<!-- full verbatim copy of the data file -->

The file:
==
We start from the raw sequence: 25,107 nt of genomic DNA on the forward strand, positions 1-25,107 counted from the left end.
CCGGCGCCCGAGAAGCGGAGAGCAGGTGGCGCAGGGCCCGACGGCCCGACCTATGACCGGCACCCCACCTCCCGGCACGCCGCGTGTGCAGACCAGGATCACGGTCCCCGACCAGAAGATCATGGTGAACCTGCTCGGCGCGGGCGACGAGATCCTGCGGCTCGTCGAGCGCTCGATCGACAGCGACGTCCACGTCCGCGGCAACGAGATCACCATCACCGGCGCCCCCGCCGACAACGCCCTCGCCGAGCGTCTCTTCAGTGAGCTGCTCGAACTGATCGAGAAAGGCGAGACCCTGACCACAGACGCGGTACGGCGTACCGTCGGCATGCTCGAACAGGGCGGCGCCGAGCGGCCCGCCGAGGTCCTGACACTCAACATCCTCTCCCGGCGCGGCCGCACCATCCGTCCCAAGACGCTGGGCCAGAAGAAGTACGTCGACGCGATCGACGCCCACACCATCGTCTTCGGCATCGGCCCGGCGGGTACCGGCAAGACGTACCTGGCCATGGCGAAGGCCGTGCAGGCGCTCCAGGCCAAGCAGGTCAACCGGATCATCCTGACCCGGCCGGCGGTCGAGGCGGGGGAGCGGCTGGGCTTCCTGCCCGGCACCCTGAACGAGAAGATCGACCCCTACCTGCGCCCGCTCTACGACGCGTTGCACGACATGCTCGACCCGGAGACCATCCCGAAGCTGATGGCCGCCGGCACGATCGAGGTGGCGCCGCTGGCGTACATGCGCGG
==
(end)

We start from the raw sequence: 25,107 nt of genomic DNA on the forward strand, positions 1-25,107 counted from the left end.
CCGGCGCCCGAGAAGCGGAGAGCAGGTGGCGCAGGGCCCGACGGCCCGACCTATGACCGGCACCCCACCTCCCGGCACGCCGCGTGTGCAGACCAGGATCACGGTCCCCGACCAGAAGATCATGGTGAACCTGCTCGGCGCGGGCGACGAGATCCTGCGGCTCGTCGAGCGCTCGATCGACAGCGACGTCCACGTCCGCGGCAACGAGATCACCATCACCGGCGCCCCCGCCGACAACGCCCTCGCCGAGCGTCTCTTCAGTGAGCTGCTCGAACTGATCGAGAAAGGCGAGACCCTGACCACAGACGCGGTACGGCGTACCGTCGGCATGCTCGAACAGGGCGGCGCCGAGCGGCCCGCCGAGGTCCTGACACTCAACATCCTCTCCCGGCGCGGCCGCACCATCCGTCCCAAGACGCTGGGCCAGAAGAAGTACGTCGACGCGATCGACGCCCACACCATCGTCTTCGGCATCGGCCCGGCGGGTACCGGCAAGACGTACCTGGCCATGGCGAAGGCCGTGCAGGCGCTCCAGGCCAAGCAGGTCAACCGGATCATCCTGACCCGGCCGGCGGTCGAGGCGGGGGAGCGGCTGGGCTTCCTGCCCGGCACCCTGAACGAGAAGATCGACCCCTACCTGCGCCCGCTCTACGACGCGTTGCACGACATGCTCGACCCGGAGACCATCCCGAAGCTGATGGCCGCCGGCACGATCGAGGTGGCGCCGCTGGCGTACATGCGCGG